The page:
February 28, 2020
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Report: Maine’s solar capacity growing, but lagging behind rest of region

Peter Richardson | BDN
Peter Richardson | BDN
This historic Rockland English barn was moved from the waterfront by oxen in 1876. It was originally built for cows and horses, but it later became a "shop" for one of Rockland's shipyards. Solar panels were added a few years ago.

ORONO, Maine — Maine’s solar energy capacity showed strong growth in 2014, but it still lags well behind other New England states, according to a report released Thursday.

Environment Maine Research and Policy Center released “Lighting the way: The top states that helped drive America’s solar energy boom in 2014.” The report was co-authored by Frontier Group, a California-based research center that focuses on clean energy, health care and global climate change, and Environment America Research and Policy Center.

The research found that solar power capacity, per capita, rose 37 percent in Maine in 2014. That rate puts Maine 21st in the nation, well behind neighbors such as New Hampshire and Vermont, which finished third and fourth, respectively, in the country in terms of states that saw the most growth last year.

“We’ve got plenty of sunshine,” said Laura Dorle, a campaign organizer with Environment Maine, an environmental advocacy group, during a news conference Thursday at the University of Maine. “Combine that with plenty of commitment to clean energy policies, and Maine can light the way on solar.”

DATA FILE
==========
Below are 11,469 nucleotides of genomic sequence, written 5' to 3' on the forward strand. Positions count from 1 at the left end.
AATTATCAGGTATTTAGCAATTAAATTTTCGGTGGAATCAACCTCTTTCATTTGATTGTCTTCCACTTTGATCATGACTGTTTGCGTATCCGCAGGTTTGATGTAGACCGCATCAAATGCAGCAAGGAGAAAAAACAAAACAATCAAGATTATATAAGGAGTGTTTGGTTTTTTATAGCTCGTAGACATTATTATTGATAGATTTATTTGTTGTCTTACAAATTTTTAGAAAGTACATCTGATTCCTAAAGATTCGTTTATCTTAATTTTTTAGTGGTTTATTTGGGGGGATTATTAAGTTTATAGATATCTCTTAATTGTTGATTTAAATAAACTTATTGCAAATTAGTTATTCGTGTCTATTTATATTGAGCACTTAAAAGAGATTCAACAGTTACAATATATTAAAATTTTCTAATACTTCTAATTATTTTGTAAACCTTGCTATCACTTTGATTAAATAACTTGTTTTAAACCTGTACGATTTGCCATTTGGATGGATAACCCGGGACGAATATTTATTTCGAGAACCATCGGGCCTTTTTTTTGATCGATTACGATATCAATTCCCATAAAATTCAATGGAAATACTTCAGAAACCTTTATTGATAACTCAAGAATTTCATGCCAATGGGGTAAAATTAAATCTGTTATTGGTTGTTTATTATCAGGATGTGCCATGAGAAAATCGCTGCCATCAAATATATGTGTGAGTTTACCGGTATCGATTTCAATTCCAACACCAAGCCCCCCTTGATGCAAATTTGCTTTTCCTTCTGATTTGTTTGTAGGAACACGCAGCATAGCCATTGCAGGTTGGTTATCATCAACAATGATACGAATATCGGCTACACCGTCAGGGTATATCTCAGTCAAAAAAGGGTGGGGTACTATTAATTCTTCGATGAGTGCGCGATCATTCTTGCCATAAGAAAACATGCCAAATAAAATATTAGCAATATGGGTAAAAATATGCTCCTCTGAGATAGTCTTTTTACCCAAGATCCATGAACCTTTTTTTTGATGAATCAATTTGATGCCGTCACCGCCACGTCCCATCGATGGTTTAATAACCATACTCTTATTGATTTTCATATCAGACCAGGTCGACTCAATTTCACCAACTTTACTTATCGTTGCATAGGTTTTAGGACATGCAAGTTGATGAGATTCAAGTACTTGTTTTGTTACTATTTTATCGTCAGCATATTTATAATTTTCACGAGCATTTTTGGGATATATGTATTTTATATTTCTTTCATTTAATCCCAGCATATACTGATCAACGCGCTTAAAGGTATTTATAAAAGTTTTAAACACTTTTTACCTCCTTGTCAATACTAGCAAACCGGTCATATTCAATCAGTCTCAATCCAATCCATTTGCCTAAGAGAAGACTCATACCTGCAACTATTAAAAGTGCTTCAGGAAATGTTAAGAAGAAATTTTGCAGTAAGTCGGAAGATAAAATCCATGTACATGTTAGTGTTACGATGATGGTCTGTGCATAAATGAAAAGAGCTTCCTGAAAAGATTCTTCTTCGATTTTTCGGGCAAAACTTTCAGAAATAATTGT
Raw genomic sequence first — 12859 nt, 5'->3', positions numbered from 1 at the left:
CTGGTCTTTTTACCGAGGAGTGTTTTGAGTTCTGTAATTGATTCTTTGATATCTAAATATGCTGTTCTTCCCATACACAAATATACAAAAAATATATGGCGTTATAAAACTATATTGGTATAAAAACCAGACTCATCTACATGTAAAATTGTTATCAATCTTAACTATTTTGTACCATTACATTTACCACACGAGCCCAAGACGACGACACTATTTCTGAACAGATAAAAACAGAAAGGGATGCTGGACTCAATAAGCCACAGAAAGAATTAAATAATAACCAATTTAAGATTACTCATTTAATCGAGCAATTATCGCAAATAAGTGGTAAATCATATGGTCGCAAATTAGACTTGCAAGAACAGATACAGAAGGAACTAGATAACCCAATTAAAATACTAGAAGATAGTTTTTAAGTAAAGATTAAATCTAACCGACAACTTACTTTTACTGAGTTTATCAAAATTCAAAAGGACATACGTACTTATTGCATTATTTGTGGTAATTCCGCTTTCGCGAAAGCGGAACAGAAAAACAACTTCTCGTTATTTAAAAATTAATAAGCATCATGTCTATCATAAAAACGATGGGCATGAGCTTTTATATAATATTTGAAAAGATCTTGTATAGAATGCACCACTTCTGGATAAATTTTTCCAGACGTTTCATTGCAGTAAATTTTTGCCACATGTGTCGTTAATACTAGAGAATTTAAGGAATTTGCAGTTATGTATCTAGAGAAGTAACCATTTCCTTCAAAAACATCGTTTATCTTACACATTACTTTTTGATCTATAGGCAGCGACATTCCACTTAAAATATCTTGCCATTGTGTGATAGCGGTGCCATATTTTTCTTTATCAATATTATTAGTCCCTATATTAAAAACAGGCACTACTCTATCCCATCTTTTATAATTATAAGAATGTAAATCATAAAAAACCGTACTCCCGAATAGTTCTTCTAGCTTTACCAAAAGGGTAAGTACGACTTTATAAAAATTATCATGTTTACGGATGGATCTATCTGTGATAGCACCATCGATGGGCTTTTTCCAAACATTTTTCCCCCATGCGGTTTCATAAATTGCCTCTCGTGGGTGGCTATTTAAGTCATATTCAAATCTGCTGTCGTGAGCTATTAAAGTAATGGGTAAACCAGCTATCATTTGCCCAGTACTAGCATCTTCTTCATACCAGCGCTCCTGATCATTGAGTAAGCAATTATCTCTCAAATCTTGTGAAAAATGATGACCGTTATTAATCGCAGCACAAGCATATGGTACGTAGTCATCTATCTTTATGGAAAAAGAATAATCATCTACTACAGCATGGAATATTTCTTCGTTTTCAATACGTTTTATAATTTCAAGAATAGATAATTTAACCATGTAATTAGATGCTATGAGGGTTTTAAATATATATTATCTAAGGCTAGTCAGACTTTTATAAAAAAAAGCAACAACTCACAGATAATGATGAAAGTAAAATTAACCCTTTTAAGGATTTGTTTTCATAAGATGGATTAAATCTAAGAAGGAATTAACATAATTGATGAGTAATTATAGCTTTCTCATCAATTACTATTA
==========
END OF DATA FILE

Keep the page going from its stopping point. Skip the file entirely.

The report says that every state in the country sees enough sunshine to meet its energy needs, but states with policies that encourage investment in solar infrastructure tend to grow fastest.

The United States’ solar photovoltaic capacity has tripled during the past three years, according to the report. The top 10 states with the most solar installed per capita are Arizona, California, Colorado, Hawaii, Massachusetts, Nevada, New Jersey, New Mexico, North Carolina and Vermont.

Efficiency Maine provides rebates to homes and businesses that make the investment to install solar panels, but more funding would allow more families and businesses to access those rebates, argues Environment Maine.

Sharon Klein, a professor of economics at UMaine, has been studying the spread of community solar, which is built on multiple groups or individuals agreeing to invest in building, and then sharing energy produced by a solar array. Her research has found about 5,000 across the nation so far.

Critics of solar power argue it isn’t yet cost-effective and would drive up energy costs. They also argue solar panels contain heavy metals and require fossil fuels in their production.

Proponents argue solar is becoming less expensive as technology improves and acknowledge it isn’t the only solution to reducing use of fossil fuels. Investment into diverse renewables ranging from solar to tidal energy and wind energy are needed to make an effect and start the conversion away from oil, they say.

Community solar has been slow to emerge in Maine. One such farm went online in Paris in 2014. There’s another in Edgecomb. Nine other community solar projects are in various stages of completion or planning around the state, according to John Luft, branch manager at Revision Energy’s Liberty branch.

Interest in pursuing community solar projects has been on the rise in Maine. Belfast had 180 panels installed on its fire station over the winter while the town of Freeport is helping to arrange group purchases of solar panels that local residents would have installed on their properties. Bangor, Damariscotta, Scarborough and South Portland are among other cities and towns in Maine that reportedly are considering municipal solar projects.

“The state’s recent growth in solar power is good news, but it only scratches the surface of what’s possible and what’s necessary to ensure a healthier, safer climate for our kids,” Dorle said.

Follow Nick McCrea on Twitter at @nmccrea213.

 


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